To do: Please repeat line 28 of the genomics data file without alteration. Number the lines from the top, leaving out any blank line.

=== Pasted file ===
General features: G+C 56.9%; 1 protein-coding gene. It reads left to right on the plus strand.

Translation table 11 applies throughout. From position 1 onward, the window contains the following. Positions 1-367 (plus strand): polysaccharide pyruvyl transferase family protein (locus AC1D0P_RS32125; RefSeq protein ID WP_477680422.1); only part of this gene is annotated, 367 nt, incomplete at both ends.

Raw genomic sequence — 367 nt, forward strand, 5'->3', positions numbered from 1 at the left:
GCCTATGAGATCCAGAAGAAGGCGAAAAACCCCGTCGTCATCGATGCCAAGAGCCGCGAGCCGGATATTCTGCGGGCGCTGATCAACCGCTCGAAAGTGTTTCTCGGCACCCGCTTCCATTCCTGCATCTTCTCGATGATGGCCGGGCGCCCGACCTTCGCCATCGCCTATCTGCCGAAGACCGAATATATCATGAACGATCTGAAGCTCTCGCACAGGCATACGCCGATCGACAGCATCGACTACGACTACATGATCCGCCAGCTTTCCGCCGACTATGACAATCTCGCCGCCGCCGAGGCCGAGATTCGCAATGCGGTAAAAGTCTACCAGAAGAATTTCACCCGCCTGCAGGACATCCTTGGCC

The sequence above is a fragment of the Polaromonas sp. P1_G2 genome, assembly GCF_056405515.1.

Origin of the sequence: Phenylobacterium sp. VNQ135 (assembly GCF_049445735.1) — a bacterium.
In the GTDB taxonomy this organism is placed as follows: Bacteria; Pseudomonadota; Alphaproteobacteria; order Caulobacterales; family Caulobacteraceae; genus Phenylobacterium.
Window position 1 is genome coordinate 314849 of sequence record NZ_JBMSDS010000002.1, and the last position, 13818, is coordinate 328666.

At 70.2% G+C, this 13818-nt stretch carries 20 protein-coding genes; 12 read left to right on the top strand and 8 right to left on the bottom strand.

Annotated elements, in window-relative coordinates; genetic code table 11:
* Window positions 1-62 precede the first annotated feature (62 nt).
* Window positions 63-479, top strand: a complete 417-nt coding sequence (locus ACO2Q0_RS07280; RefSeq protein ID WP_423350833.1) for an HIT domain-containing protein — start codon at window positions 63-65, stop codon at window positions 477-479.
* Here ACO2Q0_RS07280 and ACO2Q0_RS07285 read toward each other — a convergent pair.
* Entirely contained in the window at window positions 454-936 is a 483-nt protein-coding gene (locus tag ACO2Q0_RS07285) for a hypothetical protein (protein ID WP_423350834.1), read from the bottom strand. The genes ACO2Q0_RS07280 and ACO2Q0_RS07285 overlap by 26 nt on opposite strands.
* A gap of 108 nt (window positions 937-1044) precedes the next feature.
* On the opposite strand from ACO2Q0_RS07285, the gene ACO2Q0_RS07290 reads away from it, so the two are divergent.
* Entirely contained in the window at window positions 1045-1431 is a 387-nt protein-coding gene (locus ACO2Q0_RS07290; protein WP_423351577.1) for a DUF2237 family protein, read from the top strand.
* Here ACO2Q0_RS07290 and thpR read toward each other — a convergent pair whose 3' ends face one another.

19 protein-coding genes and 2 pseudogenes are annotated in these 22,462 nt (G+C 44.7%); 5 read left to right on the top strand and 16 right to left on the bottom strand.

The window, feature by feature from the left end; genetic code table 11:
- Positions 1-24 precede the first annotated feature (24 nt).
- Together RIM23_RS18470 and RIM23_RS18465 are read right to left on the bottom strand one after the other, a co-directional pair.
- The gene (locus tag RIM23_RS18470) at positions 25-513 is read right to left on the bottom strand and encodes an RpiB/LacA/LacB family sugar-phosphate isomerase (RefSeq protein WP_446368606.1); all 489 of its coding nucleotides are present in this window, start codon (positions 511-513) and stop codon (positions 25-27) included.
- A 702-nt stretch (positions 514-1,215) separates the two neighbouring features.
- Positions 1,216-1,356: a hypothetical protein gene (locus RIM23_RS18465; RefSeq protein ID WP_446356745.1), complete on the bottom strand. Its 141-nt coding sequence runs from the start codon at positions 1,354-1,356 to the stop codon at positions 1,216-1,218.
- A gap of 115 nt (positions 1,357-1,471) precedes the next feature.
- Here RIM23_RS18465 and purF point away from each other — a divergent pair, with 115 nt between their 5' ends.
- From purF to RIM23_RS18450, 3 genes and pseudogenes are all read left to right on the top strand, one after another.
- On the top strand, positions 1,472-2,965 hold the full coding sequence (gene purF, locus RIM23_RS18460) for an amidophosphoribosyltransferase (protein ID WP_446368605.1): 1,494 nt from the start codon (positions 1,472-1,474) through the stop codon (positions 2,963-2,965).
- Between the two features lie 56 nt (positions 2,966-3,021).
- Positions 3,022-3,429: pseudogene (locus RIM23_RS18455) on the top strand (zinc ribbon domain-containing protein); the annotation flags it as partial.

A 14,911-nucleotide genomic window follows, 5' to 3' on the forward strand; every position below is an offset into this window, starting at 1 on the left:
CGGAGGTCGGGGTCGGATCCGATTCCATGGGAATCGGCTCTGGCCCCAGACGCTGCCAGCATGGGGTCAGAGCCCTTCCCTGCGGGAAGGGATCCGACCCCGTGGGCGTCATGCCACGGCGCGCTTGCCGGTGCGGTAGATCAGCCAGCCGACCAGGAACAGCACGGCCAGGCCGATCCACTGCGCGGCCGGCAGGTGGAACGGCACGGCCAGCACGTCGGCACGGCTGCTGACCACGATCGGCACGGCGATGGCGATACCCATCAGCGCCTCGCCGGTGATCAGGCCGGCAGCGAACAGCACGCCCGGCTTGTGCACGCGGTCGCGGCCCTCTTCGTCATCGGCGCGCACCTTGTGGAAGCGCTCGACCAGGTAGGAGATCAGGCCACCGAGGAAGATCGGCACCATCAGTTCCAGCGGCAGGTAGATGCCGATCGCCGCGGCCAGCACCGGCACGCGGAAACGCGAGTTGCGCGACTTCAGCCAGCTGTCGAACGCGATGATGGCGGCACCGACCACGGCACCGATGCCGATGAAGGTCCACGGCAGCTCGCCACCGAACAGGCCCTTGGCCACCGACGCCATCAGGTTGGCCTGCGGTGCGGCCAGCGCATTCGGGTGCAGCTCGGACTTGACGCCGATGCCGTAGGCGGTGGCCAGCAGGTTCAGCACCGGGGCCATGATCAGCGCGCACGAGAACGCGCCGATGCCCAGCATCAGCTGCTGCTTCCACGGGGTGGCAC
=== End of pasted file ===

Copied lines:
- From purF to RIM23_RS18450, 3 genes and pseudogenes are all read left to right on the top strand, one after another.